I probably won’t be able to write or correct articles for the next couple of weeks. Feel free to send any feedback or comment, I will try to asnwer asap!
Before proceeding, I strongly suggest you to read the articles about recurring topics in BVR, WVR and Intercept and the in-depth look at the relation between SR, TA and the information provided by the TID in AS mode. They cover notions such as TA, ATA, Drift and so on, concepts that reappear very often when the topic is Air Combat.
This series aims to complete the journey started with the discussion about BVR and Timeline and reworked for the F-14.
It is slightly different from the usual and can be divided into two “conceptual blocks”, spread among different articles: transition from BVR to WVR and BFM (with some mentions to ACM). As BFM are primarily the front-seater’s playground, the focus will be the role of the RIO and how he can help the his Pilot.
As always, flying and employing the F-14 is a two-men job.
Note: a Glossarium covering most of the terminology is available here.
Resuming where we left
Banzai plan and the transition into visual range were barely mentioned in the previous series. These articles aim to fill the gap left and provide some information, procedures and suggestions, when it comes to DCS.
When leaving is no longer an option
The limit that defines the boundaries of the Within Visual Range scenario is usually set to 10nm. There are a number of situations that can force the Section to accept the merge:
- Drop and Reset are criteria used to interrupt the engagement of a Targeted contact/Group and return to the previous position. If the hostile contact is too close, aborting may not be the safest option.
- A Hostile can pop-up at close range using terrain masking, or there can be a leaker from a different CAP area or again, it can be a contact that slipped through due to bad or poorly executed radar sanitization.
- The Section is in a position that satisfies a number of criteria mentioned below (“Winning vs Losing“). Navy doctrine suggest that Banzai plan is the default option when such criteria are met.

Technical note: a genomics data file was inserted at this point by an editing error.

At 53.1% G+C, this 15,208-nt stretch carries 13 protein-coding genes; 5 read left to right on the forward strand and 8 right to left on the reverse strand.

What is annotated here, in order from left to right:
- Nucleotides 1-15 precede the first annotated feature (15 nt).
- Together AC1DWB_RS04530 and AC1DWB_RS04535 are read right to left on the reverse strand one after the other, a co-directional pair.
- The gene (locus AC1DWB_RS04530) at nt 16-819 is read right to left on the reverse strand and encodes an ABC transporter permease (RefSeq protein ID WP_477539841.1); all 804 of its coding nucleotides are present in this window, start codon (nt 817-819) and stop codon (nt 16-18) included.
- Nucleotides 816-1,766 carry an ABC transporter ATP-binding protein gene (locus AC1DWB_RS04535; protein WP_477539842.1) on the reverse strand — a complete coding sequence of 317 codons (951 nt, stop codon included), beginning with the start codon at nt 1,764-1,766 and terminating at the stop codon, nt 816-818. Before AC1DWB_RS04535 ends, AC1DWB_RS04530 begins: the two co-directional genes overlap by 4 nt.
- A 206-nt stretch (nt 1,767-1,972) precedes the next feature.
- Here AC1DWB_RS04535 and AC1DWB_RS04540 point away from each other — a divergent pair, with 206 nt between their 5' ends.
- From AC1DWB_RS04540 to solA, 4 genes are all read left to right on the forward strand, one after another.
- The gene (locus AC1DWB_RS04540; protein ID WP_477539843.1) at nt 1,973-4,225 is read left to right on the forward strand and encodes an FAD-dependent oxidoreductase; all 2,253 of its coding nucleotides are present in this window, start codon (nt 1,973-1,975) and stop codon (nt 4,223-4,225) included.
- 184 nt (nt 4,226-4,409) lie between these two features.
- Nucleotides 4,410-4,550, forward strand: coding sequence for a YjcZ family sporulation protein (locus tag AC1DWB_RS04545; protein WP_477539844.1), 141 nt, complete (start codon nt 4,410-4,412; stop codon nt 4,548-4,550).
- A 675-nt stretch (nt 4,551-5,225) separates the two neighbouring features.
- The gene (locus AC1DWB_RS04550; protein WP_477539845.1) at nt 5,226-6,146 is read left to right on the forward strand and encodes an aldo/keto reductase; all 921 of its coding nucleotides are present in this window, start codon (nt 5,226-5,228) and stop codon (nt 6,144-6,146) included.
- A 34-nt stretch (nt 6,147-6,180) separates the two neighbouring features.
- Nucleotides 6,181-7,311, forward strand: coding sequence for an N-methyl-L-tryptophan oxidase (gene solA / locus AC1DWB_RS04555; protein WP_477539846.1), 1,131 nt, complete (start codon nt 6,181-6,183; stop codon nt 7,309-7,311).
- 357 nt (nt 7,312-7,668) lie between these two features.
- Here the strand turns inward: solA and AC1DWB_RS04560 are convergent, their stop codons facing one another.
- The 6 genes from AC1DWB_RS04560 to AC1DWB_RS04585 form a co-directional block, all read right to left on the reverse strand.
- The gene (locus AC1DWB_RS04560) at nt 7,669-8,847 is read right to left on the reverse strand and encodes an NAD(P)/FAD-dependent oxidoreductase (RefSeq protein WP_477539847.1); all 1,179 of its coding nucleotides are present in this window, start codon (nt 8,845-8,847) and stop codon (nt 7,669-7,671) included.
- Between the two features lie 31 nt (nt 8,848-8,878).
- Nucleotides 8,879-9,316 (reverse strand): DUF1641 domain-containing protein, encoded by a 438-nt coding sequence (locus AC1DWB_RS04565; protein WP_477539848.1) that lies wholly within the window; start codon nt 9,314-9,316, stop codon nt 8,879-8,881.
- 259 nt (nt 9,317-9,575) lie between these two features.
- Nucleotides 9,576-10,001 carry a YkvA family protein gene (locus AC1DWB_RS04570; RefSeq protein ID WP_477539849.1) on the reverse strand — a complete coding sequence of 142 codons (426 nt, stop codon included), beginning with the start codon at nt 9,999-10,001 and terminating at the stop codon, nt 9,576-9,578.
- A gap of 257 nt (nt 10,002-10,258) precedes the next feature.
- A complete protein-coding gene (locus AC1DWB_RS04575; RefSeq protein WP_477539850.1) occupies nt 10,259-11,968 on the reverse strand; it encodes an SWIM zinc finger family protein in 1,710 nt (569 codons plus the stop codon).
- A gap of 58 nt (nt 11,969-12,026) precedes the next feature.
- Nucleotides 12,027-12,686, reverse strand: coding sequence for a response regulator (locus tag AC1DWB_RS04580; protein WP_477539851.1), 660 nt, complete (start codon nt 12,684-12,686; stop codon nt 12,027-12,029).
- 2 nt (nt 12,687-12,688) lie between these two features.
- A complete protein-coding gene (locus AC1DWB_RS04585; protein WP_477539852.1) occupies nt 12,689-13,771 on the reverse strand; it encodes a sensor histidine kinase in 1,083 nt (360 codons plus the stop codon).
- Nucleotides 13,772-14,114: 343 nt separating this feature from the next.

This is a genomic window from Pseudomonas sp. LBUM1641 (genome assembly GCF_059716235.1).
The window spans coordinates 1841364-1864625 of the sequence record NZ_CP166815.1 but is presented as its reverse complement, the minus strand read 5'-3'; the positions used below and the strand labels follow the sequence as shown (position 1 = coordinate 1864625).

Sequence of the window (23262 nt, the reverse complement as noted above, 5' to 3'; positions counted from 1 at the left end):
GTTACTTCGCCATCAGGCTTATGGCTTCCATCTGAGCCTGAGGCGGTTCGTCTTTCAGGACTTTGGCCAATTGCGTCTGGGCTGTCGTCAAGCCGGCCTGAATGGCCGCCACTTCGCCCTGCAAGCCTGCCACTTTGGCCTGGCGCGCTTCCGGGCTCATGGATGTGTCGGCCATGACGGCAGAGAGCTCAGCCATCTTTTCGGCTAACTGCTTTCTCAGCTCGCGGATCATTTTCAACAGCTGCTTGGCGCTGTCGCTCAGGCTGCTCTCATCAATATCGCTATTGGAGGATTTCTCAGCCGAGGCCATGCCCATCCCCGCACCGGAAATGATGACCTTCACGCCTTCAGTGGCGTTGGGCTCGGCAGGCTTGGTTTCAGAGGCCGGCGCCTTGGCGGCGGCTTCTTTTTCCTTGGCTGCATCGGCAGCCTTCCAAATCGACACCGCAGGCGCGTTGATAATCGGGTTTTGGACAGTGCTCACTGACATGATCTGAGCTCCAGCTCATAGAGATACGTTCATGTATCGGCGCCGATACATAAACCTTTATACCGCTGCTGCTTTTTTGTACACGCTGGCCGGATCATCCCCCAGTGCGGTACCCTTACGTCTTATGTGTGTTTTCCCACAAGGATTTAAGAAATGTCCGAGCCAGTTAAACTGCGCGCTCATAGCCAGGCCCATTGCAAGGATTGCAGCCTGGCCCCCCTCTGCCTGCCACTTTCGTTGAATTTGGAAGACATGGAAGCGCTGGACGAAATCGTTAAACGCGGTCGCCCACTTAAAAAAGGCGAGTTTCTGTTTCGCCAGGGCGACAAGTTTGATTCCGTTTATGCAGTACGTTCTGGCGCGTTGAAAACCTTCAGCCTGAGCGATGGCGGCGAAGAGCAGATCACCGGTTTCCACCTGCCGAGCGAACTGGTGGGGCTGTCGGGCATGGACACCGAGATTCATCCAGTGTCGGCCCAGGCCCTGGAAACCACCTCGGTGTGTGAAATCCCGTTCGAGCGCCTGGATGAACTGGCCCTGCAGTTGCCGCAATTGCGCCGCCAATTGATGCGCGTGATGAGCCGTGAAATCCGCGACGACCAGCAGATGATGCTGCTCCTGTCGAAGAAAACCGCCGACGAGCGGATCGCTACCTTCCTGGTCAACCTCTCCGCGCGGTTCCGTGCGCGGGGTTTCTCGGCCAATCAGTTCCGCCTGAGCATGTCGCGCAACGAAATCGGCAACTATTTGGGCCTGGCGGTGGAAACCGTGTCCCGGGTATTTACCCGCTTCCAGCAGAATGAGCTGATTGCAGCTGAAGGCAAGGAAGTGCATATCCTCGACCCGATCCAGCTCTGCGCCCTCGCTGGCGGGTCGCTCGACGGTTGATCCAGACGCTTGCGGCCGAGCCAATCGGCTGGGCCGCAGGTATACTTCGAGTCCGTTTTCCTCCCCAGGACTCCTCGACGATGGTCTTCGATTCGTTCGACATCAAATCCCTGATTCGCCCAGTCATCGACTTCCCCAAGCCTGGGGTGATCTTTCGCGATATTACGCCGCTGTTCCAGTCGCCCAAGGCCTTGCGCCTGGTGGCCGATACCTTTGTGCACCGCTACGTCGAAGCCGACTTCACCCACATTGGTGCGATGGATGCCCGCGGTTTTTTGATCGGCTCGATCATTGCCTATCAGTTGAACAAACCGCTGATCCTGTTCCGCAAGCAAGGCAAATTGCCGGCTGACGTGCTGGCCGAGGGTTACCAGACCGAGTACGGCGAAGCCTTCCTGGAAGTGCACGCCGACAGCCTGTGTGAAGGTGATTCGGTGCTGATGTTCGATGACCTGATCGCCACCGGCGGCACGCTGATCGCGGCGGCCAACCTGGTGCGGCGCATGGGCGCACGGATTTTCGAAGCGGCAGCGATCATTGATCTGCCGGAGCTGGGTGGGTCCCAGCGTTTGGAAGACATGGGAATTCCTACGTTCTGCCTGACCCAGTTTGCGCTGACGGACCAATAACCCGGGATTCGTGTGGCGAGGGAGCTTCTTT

Refreshing old concepts
In a standard timeline scenario, post employment the Section cranks, assesses the situation and Decides.
At the end of the day, it is up to you.
This simplified (and a bit convoluted) sketch shows some possibilities post the first employment (ranges of course depend on the parameters such as altitude, Vc, F-14 speed on so on):
- Employ at 35nm: plan skate, Out at A-Pole;
- Employ at 22nm: plan skate (short-skate), Abort at A-Pole;
- Accept the merge: plan banzai.
Note: A-Pole is estimated based on a set of fixed parameters, until we have an actual working indication of the missile status.
Decisions, decisions, decisions
The Decide phase, described by the CNATRA P-825, 13-10, mentions the criteria that, if met, should lead the Section to press into the merge:
- Timeline adherence: if the fighters have employed to the sorted target at the ranges described by the timeline (or different contract);
- Bandit awareness: if the bandit shows indications of targeting the Section. This is defined as TA≤30° or TA≤60° if the target is spiked.
By crossing these criteria, a “win/lose” table can be produced:
|TA≤30° or Spiked?|
CAPITAL UNDERLINED: Very Good. Attaboy!
Bold: those are just labels, mate..